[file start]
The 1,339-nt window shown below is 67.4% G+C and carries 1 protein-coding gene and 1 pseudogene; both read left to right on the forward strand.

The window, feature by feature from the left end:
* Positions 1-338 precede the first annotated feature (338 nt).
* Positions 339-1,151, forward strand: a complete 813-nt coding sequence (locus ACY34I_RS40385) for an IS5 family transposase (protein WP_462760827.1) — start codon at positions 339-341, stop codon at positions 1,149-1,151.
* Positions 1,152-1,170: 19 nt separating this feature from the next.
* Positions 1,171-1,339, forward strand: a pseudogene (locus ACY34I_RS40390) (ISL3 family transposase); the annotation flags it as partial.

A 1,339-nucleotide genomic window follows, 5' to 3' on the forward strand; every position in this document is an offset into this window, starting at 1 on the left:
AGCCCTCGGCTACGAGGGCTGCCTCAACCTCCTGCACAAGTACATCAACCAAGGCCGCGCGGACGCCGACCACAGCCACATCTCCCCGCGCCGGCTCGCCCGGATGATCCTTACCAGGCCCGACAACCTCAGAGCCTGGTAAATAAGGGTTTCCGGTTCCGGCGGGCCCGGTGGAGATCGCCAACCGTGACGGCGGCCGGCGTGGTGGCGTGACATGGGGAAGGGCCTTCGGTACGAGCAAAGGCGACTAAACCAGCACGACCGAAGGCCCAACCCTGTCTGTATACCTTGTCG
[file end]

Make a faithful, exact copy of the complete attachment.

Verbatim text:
The 1,339-nt window shown below is 67.4% G+C and carries 1 protein-coding gene and 1 pseudogene; both read left to right on the forward strand.

The window, feature by feature from the left end:
* Positions 1-338 precede the first annotated feature (338 nt).
* Positions 339-1,151, forward strand: a complete 813-nt coding sequence (locus ACY34I_RS40385) for an IS5 family transposase (protein WP_462760827.1) — start codon at positions 339-341, stop codon at positions 1,149-1,151.
* Positions 1,152-1,170: 19 nt separating this feature from the next.
* Positions 1,171-1,339, forward strand: a pseudogene (locus ACY34I_RS40390) (ISL3 family transposase); the annotation flags it as partial.

A 1,339-nucleotide genomic window follows, 5' to 3' on the forward strand; every position in this document is an offset into this window, starting at 1 on the left:
AGCCCTCGGCTACGAGGGCTGCCTCAACCTCCTGCACAAGTACATCAACCAAGGCCGCGCGGACGCCGACCACAGCCACATCTCCCCGCGCCGGCTCGCCCGGATGATCCTTACCAGGCCCGACAACCTCAGAGCCTGGTAAATAAGGGTTTCCGGTTCCGGCGGGCCCGGTGGAGATCGCCAACCGTGACGGCGGCCGGCGTGGTGGCGTGACATGGGGAAGGGCCTTCGGTACGAGCAAAGGCGACTAAACCAGCACGACCGAAGGCCCAACCCTGTCTGTATACCTTGTCG